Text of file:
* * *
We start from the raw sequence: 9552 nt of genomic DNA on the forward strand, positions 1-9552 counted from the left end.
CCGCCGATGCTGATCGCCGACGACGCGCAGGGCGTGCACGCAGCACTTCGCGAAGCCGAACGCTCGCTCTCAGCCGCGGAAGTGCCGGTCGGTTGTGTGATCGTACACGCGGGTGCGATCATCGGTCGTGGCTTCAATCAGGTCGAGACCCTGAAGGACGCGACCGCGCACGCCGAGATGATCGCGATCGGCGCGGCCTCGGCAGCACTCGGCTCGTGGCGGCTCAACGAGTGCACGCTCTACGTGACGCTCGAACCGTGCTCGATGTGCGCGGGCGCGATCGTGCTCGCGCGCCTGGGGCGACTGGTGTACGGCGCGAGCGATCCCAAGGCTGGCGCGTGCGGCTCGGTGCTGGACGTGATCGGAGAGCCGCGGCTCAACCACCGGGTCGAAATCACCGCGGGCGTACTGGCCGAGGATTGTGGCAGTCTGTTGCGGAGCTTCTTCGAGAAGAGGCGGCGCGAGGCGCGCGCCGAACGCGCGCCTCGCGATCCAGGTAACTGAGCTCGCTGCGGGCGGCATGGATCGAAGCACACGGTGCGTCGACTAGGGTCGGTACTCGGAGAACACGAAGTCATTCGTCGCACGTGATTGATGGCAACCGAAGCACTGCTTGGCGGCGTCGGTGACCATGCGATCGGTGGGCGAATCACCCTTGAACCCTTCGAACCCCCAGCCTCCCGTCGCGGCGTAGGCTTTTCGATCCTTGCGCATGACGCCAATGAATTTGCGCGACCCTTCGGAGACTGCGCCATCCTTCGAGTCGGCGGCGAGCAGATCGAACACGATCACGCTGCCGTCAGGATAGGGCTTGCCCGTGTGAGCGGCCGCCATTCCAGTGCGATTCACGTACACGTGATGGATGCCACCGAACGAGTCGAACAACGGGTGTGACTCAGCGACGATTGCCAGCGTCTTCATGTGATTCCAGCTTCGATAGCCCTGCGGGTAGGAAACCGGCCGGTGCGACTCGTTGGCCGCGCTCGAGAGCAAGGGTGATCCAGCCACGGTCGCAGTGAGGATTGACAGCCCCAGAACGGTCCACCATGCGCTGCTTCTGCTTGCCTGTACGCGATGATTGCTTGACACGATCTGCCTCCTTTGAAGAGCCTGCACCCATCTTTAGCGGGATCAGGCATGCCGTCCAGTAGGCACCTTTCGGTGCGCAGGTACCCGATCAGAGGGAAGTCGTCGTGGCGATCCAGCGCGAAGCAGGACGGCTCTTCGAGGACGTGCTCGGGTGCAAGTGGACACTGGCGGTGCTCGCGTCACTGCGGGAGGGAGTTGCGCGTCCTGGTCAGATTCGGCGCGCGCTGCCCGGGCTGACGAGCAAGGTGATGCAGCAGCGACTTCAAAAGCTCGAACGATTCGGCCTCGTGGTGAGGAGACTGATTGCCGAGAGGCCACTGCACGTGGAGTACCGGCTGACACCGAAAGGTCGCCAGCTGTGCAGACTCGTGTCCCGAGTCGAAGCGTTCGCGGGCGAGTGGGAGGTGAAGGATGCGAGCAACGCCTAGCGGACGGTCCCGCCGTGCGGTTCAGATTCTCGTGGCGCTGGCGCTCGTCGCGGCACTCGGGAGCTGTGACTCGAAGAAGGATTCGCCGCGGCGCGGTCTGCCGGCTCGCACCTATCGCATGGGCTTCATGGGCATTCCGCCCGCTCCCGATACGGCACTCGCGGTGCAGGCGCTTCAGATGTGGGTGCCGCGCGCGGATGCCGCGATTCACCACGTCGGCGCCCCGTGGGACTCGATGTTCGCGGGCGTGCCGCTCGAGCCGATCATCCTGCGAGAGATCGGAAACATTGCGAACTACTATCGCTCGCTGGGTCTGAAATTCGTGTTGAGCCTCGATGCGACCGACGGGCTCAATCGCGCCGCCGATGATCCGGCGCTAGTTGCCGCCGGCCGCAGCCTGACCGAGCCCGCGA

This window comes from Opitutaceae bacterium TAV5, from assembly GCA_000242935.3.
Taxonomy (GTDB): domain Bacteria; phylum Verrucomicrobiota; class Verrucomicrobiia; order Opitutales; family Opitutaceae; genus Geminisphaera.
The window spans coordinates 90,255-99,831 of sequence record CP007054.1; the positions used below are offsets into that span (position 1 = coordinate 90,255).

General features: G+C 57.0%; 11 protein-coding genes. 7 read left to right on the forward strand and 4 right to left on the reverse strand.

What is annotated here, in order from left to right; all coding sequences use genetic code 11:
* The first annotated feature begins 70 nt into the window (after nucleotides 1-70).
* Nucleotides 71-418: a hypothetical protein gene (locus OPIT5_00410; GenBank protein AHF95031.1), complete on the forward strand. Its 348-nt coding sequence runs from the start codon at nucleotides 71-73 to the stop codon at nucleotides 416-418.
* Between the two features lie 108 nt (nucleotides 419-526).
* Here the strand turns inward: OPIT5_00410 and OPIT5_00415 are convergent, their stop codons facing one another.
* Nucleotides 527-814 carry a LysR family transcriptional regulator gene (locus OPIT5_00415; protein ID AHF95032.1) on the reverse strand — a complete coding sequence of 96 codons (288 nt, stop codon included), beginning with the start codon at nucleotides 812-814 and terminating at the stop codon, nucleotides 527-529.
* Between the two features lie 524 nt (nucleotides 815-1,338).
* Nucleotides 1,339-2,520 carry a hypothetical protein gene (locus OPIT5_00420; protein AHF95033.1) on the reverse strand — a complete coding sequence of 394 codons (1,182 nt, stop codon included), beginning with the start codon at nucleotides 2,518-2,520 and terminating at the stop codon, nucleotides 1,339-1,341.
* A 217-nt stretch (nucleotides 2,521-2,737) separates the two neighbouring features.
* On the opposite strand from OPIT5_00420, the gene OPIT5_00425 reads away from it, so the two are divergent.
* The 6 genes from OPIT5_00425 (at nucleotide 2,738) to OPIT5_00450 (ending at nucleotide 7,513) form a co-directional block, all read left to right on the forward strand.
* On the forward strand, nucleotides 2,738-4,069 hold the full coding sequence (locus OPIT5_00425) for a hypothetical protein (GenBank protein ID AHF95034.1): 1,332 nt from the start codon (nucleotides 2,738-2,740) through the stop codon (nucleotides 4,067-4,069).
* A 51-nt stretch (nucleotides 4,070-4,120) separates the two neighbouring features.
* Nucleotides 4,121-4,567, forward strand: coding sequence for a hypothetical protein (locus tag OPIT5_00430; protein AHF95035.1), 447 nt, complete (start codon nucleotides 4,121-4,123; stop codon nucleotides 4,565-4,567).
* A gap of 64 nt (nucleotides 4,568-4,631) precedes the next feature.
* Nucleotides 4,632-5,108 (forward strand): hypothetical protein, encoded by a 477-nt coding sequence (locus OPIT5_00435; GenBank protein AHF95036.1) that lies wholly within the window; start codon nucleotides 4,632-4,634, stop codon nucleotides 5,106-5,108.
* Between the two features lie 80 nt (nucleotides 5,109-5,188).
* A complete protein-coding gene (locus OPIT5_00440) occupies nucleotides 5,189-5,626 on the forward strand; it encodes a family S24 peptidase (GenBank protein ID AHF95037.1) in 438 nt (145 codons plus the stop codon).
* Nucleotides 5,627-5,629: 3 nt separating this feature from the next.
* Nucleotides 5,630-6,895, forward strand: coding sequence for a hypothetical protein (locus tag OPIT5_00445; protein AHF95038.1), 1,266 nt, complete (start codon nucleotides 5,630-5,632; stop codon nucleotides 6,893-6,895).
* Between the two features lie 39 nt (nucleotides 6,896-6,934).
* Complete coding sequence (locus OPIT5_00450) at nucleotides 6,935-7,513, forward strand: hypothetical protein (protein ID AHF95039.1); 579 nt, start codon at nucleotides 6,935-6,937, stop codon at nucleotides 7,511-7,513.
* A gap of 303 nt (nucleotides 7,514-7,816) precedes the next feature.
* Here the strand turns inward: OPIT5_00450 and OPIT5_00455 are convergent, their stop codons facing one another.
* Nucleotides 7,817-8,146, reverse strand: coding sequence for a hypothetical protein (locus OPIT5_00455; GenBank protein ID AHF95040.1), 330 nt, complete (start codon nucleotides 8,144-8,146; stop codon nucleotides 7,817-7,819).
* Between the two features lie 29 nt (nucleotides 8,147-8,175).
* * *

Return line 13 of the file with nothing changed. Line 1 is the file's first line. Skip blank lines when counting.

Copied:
* Between the two features lie 524 nt (nucleotides 815-1,338).